manifold

[man-uh-fohld]
adjective
1.
of many kinds; numerous and varied: manifold duties.
2.
having numerous different parts, elements, features, forms, etc.: a manifold program for social reform.
3.
using, functioning with, or operating several similar or identical devices at the same time.
4.
(of paper business forms) made up of a number of sheets interleaved with carbon paper.
5.
being such or so designated for many reasons: a manifold enemy.
noun
6.
something having many different parts or features.
7.
a copy or facsimile, as of something written, such as is made by manifolding.
8.
any thin, inexpensive paper for making carbon copies on a typewriter.
9.
Machinery. a chamber having several outlets through which a liquid or gas is distributed or gathered.
10.
Philosophy. (in Kantian epistemology) the totality of discrete items of experience as presented to the mind; the constituents of a sensory experience.
11.
Mathematics. a topological space that is connected and locally Euclidean. Compare locally Euclidean space.
verb (used with object)
12.
to make copies of, as with carbon paper.

Origin:
before 1000; Middle English; Old English manigf(e)ald (adj.). See many, -fold

manifoldly, adverb
manifoldness, noun


1. various, multitudinous. See many. 2. varied, divers, multifarious.


1. simple, single.
Dictionary.com Unabridged
Based on the Random House Dictionary, © Random House, Inc. 2014.
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Collins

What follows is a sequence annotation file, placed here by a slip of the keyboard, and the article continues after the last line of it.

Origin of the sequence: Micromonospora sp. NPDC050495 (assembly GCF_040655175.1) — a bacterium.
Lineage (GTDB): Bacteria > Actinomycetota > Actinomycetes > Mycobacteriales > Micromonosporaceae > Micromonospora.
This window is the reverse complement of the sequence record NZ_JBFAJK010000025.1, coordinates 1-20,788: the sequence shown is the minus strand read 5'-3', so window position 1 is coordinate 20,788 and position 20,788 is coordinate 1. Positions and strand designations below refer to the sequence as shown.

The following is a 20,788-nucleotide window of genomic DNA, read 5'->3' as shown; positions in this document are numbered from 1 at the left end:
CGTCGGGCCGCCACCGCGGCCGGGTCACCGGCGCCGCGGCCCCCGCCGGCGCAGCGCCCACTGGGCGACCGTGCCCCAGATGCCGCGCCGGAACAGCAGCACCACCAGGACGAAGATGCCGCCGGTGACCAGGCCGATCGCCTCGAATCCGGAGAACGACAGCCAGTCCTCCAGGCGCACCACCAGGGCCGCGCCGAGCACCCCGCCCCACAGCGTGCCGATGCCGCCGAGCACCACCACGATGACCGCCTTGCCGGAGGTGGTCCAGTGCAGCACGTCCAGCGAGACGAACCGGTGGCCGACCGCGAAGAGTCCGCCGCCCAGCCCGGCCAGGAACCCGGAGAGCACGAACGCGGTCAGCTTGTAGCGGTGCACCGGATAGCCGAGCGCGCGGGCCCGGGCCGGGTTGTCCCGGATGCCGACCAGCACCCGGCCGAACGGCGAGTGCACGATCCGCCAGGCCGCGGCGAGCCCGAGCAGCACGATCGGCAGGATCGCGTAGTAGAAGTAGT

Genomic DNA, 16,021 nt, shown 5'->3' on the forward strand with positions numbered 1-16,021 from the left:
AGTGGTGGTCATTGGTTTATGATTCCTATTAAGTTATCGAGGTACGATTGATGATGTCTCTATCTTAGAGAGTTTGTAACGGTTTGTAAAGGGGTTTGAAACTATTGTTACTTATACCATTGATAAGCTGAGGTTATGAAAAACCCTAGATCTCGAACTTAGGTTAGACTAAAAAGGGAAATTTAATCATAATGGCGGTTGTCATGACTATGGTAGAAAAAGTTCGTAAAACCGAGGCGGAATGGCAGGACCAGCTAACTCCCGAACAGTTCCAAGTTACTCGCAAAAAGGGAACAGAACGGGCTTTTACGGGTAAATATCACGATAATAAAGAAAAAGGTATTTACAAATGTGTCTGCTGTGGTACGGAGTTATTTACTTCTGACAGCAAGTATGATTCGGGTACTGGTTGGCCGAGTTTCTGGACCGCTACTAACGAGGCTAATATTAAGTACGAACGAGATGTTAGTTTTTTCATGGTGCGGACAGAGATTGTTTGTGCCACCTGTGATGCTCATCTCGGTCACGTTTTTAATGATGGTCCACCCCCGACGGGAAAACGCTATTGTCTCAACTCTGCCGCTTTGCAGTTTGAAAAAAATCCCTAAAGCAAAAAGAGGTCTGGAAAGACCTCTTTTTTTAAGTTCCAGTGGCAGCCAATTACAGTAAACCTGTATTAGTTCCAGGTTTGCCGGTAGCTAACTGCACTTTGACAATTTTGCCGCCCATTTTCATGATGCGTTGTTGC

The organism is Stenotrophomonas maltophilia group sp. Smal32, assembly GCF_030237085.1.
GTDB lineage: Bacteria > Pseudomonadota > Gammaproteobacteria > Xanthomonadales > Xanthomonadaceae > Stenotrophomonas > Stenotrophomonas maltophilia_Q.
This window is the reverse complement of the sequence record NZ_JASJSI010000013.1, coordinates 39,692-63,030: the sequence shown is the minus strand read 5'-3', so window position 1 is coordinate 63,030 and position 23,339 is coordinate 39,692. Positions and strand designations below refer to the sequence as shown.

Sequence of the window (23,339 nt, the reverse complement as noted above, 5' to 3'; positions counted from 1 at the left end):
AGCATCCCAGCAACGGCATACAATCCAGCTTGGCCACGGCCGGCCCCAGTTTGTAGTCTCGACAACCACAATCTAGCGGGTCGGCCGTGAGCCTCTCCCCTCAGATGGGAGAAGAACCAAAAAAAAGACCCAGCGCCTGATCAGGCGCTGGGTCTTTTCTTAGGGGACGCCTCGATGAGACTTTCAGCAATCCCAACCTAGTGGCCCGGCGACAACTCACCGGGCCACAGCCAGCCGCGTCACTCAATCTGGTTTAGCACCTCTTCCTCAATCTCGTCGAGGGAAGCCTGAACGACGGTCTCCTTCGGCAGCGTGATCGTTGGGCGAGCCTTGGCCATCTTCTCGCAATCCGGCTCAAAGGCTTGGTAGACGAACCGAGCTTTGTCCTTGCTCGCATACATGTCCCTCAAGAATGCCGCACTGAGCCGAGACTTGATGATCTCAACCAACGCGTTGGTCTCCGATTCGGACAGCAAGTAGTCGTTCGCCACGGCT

World English Dictionary
manifold (ˈmænɪˌfəʊld)
 
adj
1.  of several different kinds; multiple: manifold reasons
2.  having many different forms, features, or elements: manifold breeds of dog
 
n
3.  something having many varied parts, forms, or features
4.  a copy of a page, book, etc
5.  a chamber or pipe with a number of inlets or outlets used to collect or distribute a fluid. In an internal-combustion engine the inlet manifold carries the vaporized fuel from the carburettor to the inlet ports and the exhaust manifold carries the exhaust gases away
6.  maths
 a.  a collection of objects or a set
 b.  a topological space having specific properties
7.  (in the philosophy of Kant) the totality of the separate elements of sensation which are then organized by the active mind and conceptualized as a perception of an external object
 
vb
8.  (tr) to duplicate (a page, book, etc)
9.  to make manifold; multiply
 
[Old English manigfeald. See many, -fold]
 
'manifolder
 
n
 
'manifoldly
 
adv
 
'manifoldness
 
n

Collins English Dictionary - Complete & Unabridged 10th Edition
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Etymonline
Word Origin & History

manifold
O.E. monigfald (Anglian), manigfeald (W.Saxon), "varied in appearance," from manig "many" + -feald "fold." A common Gmc. compound (cf. O.Fris. manichfald, M.Du. menichvout, Swed. mångfalt, Goth. managfalþs), perhaps a loan-translation of L. multiplex (see
multiply). Retains the original pronunciation of many. The noun in the mechanical sense of "pipe or chamber with several outlets" is from 1884; originally as manifold pipe (1857), in ref. to a type of musical instrument mentioned in the O.T.
Online Etymology Dictionary, © 2010 Douglas Harper
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American Heritage
Science Dictionary
manifold   (mān'ə-fōld')  Pronunciation Key 
A topological space or surface.
The American Heritage® Science Dictionary
Copyright © 2002. Published by Houghton Mifflin. All rights reserved.
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Example sentences
Stock and filed manifold compared to show size increase.
The problem is various and manifold.
Alexander discovered that the homology groups of the covering manifolds are in
  general different for different knots.
The car used twin carburetors atop a special aluminum manifold.
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